The Times – Review of A Scandal in Belgravia – Sarah Vine

…The main event, however, was indubitably Sherlock. Cumberbatch and Martin Freeman are electrifying as one of the greatest double-acts of all time. The two may be investigating in modern Britain, but their relationship remains, as it should, a quaintly old-fashioned one. They compliment each other not just emotionally and intellectually, but physically too; the one tall, etiolated and sharply dressed, the other shorter, more solid and, it seems, styled by Millets.

Add the pen of Steven Moffat and you have an adaptation that is as slick and savvy as it is entertaining, although slightly daffy, plot-wise (a jumbo-jet full of dead people, snatched from their coffins by the Government to hoodwink some terrorists?). Still, there was plenty else to keep the viewer’s attention, mainly in the shape of the adventuress Irene Adler (who originally appeared in the 1891 in A Scandal in Bohemia), here reborn as a high-class dominatrix played by Lara Pulver.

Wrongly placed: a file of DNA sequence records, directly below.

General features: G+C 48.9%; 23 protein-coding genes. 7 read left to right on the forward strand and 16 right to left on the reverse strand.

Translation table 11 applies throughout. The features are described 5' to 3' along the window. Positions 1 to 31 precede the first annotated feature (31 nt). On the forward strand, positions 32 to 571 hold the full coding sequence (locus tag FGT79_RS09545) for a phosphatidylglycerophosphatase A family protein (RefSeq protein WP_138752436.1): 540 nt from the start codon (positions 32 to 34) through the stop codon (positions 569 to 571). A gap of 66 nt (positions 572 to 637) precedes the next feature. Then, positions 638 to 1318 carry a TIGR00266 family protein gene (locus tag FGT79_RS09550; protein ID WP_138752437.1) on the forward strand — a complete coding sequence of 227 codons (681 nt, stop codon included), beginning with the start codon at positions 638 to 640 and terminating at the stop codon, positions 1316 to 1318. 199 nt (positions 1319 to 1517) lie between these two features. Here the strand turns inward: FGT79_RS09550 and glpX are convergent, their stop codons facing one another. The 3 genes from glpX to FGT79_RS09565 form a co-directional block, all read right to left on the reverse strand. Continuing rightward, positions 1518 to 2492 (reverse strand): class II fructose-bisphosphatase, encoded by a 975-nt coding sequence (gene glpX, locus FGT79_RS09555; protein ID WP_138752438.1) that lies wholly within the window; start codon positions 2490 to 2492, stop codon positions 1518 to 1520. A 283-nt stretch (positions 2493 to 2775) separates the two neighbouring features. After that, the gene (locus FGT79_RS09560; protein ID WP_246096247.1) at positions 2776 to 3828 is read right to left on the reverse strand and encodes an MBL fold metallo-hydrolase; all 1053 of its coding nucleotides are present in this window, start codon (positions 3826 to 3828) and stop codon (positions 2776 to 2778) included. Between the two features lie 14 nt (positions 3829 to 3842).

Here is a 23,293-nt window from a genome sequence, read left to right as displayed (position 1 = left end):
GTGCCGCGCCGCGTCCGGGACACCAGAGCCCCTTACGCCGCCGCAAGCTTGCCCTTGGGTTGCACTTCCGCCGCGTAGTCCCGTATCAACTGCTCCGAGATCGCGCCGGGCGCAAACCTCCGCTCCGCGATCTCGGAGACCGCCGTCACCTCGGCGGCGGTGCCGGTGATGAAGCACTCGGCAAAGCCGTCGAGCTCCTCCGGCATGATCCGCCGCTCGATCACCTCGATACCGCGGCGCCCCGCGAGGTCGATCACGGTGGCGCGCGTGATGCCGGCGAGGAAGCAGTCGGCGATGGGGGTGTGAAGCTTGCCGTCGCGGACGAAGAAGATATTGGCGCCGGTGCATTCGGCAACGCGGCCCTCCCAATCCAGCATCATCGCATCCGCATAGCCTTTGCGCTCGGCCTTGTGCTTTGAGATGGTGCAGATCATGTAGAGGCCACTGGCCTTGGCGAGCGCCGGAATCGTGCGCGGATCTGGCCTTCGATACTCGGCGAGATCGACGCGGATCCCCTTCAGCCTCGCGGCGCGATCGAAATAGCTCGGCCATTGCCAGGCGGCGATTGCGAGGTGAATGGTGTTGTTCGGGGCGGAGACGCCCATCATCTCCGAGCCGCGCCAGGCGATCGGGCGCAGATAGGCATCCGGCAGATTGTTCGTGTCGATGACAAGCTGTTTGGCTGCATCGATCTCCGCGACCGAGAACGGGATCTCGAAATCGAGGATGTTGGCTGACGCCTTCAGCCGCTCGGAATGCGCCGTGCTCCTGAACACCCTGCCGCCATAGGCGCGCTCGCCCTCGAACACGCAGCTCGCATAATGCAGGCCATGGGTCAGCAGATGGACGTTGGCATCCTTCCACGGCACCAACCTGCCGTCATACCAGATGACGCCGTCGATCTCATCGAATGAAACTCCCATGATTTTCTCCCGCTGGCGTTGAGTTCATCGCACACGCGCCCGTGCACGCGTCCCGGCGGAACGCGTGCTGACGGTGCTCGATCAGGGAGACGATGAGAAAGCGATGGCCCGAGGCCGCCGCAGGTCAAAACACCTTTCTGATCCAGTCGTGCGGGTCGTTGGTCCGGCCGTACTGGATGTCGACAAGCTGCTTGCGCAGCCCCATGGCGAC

Adler had a smartphone packed with naughty secrets and a talent for the theatrical. All seemed to swoon in her path, including the plot, which went a bit giddy every time it came in contact with her. Several of the photographs she claimed to possess pictured a young and (gasp) female member of the royal family submitting to her punishments, and there was a lot of throaty innuendo (she drugs Holmes, she strokes him with her whip). Also, she claimed to be using Moriarty as a kind of crime consultant; unexpected, but then I suppose even evil psychopaths have to eat.

No matter. Holmes was smitten (or was he?), and so were we. Strong performances from Mrs Hudson (Una Stubbs) and Sherlock’s brother Mycroft (the excellent Mark Gatiss, who also holds writing credits) added a family dimension to the character of Holmes and, together with very 21st-century touches (Watson writing a blog, the pair of them being stalked by paparazzi) and the return of a familiar 19th-century one (Holmes’s deerstalker), this episode was a peculiar, perverse hybrid of ancient and modern that, as long as you weren’t too fussy, worked a treat.